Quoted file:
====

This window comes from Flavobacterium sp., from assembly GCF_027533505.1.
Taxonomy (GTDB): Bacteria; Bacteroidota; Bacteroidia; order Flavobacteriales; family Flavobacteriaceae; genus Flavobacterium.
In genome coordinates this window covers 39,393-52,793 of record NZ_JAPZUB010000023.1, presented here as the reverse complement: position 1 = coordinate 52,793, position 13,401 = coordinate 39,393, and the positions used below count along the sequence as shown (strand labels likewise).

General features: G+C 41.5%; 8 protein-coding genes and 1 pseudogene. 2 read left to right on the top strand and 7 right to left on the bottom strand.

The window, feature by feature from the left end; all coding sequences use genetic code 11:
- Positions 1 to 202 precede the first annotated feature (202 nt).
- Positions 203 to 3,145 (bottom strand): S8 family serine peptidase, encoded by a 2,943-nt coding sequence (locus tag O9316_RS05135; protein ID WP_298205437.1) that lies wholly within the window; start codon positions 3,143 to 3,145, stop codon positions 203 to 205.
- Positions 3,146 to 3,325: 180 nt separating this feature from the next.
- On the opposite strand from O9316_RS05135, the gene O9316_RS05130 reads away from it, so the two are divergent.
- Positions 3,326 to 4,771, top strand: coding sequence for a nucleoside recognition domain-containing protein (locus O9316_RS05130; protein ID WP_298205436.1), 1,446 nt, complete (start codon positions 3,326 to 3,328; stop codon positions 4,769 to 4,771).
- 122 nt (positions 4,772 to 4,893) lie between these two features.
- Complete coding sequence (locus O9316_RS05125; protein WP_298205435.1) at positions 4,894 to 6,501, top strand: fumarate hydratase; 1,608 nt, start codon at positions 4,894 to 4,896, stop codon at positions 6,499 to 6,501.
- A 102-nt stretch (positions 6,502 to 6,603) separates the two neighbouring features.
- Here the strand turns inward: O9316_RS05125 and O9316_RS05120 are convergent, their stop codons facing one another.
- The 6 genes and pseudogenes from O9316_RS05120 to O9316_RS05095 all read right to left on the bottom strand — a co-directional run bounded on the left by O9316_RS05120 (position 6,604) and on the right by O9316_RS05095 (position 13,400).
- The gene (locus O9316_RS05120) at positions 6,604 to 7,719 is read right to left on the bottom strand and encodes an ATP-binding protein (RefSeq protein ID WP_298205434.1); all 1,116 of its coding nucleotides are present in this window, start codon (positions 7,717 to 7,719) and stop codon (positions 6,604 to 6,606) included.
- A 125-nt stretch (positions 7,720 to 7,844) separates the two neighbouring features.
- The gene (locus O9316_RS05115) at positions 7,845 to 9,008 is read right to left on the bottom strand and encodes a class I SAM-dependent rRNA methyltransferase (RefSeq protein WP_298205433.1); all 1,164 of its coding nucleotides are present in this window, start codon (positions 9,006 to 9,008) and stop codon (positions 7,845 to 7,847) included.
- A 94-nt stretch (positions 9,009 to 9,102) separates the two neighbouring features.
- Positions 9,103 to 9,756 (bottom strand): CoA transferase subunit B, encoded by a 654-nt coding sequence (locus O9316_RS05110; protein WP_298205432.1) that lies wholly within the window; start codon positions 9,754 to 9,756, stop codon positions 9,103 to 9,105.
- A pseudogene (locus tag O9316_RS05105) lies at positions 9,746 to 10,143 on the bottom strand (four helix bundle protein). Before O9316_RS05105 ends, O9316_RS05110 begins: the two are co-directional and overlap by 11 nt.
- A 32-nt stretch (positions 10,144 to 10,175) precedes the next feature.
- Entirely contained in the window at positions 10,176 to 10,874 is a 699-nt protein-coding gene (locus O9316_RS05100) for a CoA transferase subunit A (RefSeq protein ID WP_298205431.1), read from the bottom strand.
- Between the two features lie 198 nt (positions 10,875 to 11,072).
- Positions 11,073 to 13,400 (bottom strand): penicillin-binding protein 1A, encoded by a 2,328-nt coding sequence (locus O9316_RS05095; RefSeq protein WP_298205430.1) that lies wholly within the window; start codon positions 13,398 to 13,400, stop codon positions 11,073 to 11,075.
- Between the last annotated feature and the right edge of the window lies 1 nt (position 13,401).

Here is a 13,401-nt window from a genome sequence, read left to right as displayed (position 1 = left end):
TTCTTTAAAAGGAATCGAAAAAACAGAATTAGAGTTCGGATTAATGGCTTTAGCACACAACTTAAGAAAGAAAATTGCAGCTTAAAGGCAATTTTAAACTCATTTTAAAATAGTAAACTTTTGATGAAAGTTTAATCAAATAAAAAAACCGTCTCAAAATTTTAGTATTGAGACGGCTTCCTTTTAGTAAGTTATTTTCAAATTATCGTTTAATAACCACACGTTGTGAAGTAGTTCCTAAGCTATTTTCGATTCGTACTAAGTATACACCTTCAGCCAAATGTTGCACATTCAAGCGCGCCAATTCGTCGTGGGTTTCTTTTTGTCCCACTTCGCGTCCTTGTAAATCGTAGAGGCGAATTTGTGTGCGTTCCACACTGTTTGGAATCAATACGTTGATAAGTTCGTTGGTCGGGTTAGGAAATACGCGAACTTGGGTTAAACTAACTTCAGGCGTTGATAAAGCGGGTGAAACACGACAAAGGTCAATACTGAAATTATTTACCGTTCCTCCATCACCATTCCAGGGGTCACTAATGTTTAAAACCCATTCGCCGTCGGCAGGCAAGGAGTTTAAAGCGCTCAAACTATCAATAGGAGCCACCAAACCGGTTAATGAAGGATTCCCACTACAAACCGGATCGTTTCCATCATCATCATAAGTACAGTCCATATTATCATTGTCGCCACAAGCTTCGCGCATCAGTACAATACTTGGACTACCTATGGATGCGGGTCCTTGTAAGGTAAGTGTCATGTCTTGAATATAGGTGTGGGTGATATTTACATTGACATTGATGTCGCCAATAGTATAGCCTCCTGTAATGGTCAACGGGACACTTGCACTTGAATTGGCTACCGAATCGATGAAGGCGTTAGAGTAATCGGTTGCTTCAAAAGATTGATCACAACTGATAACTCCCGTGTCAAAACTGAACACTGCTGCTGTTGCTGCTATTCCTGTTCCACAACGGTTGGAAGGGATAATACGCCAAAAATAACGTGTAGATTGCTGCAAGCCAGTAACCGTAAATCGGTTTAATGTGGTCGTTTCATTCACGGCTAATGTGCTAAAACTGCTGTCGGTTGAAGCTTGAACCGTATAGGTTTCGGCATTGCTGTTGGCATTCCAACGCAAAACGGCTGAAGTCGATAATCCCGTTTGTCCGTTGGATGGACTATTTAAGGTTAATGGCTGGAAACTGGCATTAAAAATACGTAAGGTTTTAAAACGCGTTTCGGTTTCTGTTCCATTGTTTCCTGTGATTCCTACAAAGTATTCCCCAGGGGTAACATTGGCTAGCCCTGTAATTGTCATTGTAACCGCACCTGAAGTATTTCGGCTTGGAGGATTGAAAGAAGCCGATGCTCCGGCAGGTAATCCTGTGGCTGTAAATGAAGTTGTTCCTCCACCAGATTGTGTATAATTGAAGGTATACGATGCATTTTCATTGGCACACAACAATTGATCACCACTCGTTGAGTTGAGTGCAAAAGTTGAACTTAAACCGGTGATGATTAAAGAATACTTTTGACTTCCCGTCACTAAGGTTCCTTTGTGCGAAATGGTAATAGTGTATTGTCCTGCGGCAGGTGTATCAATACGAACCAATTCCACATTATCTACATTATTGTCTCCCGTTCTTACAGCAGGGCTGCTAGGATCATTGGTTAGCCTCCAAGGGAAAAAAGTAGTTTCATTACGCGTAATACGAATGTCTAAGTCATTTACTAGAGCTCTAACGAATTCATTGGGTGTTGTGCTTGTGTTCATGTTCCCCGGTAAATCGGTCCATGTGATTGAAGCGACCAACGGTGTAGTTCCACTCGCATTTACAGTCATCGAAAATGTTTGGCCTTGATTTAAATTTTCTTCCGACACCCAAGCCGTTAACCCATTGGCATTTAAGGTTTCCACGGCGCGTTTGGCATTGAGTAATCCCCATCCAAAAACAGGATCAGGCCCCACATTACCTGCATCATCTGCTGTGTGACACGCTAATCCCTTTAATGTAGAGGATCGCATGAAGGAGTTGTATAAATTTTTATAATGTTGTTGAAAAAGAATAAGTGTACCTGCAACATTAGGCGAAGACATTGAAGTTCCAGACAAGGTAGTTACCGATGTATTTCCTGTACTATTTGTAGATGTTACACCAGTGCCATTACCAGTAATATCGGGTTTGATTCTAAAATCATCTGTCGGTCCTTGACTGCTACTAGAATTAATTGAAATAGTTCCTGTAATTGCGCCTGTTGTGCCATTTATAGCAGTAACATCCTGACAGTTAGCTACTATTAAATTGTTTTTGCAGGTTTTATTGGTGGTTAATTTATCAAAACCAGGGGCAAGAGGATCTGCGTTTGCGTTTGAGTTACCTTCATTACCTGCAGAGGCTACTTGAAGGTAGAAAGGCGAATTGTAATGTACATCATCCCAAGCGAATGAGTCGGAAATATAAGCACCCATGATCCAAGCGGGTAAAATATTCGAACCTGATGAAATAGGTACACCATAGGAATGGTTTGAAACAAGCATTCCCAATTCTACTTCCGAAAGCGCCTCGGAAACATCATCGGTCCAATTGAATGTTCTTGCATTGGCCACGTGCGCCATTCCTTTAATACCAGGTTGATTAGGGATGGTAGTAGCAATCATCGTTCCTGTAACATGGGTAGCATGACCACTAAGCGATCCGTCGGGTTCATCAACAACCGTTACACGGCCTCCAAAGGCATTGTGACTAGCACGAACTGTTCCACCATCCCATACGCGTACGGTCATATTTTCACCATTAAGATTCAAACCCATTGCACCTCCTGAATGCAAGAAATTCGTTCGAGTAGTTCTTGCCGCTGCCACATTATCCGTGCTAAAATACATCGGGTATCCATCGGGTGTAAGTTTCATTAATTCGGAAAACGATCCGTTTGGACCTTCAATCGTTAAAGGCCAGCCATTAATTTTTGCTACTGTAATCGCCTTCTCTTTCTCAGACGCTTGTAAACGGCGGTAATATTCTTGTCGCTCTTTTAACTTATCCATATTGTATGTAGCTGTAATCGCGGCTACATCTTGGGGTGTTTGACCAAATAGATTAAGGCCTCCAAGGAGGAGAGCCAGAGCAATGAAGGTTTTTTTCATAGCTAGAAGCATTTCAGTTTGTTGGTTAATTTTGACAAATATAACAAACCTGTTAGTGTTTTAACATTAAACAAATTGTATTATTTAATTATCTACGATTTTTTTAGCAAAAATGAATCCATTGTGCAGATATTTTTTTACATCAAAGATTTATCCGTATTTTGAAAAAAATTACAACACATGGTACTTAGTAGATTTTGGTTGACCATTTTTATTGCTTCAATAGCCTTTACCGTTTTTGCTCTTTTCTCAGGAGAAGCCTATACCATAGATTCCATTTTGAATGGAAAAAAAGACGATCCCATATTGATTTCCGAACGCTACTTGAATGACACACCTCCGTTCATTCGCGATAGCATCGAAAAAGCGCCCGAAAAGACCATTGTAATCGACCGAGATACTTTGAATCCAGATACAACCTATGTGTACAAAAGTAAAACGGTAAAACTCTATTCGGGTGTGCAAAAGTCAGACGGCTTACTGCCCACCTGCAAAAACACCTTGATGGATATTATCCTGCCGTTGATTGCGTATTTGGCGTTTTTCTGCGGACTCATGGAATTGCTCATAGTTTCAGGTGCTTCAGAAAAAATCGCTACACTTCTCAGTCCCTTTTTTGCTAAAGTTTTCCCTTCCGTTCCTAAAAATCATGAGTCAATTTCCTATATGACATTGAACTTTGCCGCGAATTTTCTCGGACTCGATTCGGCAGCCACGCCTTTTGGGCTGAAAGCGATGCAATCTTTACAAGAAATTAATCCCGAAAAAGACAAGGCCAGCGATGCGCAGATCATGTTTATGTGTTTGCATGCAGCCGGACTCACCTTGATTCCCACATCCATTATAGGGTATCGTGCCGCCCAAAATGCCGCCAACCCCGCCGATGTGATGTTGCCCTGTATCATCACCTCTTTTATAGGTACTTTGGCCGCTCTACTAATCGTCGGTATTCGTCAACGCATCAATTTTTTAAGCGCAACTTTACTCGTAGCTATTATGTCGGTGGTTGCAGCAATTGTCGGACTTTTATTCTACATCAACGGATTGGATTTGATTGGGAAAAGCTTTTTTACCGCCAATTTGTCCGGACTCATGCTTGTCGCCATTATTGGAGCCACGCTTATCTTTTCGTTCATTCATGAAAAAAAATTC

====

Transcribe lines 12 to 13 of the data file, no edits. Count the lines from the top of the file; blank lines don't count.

- Complete coding sequence (locus O9316_RS05125; protein WP_298205435.1) at positions 4,894 to 6,501, top strand: fumarate hydratase; 1,608 nt, start codon at positions 4,894 to 4,896, stop codon at positions 6,499 to 6,501.
- A 102-nt stretch (positions 6,502 to 6,603) separates the two neighbouring features.